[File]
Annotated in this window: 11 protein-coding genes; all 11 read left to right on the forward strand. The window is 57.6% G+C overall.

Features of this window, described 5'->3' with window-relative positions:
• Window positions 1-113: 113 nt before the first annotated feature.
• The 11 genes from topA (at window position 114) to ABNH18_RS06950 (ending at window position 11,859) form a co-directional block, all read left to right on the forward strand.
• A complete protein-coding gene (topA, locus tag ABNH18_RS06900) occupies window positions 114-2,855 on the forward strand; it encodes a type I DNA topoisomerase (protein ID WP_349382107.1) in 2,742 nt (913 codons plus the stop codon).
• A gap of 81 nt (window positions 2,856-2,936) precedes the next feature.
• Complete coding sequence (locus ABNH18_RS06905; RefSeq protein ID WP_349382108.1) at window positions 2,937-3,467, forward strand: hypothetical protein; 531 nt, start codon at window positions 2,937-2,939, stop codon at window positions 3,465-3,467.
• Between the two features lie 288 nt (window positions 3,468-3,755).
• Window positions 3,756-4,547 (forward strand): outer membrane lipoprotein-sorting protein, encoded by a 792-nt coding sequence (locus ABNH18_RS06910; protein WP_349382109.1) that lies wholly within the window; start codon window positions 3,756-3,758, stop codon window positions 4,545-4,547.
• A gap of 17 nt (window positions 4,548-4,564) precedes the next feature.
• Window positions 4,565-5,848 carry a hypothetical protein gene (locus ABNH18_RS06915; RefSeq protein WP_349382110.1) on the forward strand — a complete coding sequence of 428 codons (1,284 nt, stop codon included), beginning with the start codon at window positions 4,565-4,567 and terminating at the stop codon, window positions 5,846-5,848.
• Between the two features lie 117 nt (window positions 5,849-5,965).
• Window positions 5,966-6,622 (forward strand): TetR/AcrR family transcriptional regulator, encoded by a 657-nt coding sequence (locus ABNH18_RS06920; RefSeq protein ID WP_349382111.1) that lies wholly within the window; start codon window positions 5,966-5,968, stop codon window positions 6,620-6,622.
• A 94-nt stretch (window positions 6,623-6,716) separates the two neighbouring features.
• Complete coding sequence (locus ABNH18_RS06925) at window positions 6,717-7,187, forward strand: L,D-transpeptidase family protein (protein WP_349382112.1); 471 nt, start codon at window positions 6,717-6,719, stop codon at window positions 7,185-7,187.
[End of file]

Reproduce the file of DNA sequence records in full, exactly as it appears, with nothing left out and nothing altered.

Annotated in this window: 11 protein-coding genes; all 11 read left to right on the forward strand. The window is 57.6% G+C overall.

Features of this window, described 5'->3' with window-relative positions:
• Window positions 1-113: 113 nt before the first annotated feature.
• The 11 genes from topA (at window position 114) to ABNH18_RS06950 (ending at window position 11,859) form a co-directional block, all read left to right on the forward strand.
• A complete protein-coding gene (topA, locus tag ABNH18_RS06900) occupies window positions 114-2,855 on the forward strand; it encodes a type I DNA topoisomerase (protein ID WP_349382107.1) in 2,742 nt (913 codons plus the stop codon).
• A gap of 81 nt (window positions 2,856-2,936) precedes the next feature.
• Complete coding sequence (locus ABNH18_RS06905; RefSeq protein ID WP_349382108.1) at window positions 2,937-3,467, forward strand: hypothetical protein; 531 nt, start codon at window positions 2,937-2,939, stop codon at window positions 3,465-3,467.
• Between the two features lie 288 nt (window positions 3,468-3,755).
• Window positions 3,756-4,547 (forward strand): outer membrane lipoprotein-sorting protein, encoded by a 792-nt coding sequence (locus ABNH18_RS06910; protein WP_349382109.1) that lies wholly within the window; start codon window positions 3,756-3,758, stop codon window positions 4,545-4,547.
• A gap of 17 nt (window positions 4,548-4,564) precedes the next feature.
• Window positions 4,565-5,848 carry a hypothetical protein gene (locus ABNH18_RS06915; RefSeq protein WP_349382110.1) on the forward strand — a complete coding sequence of 428 codons (1,284 nt, stop codon included), beginning with the start codon at window positions 4,565-4,567 and terminating at the stop codon, window positions 5,846-5,848.
• Between the two features lie 117 nt (window positions 5,849-5,965).
• Window positions 5,966-6,622 (forward strand): TetR/AcrR family transcriptional regulator, encoded by a 657-nt coding sequence (locus ABNH18_RS06920; RefSeq protein ID WP_349382111.1) that lies wholly within the window; start codon window positions 5,966-5,968, stop codon window positions 6,620-6,622.
• A 94-nt stretch (window positions 6,623-6,716) separates the two neighbouring features.
• Complete coding sequence (locus ABNH18_RS06925) at window positions 6,717-7,187, forward strand: L,D-transpeptidase family protein (protein WP_349382112.1); 471 nt, start codon at window positions 6,717-6,719, stop codon at window positions 7,185-7,187.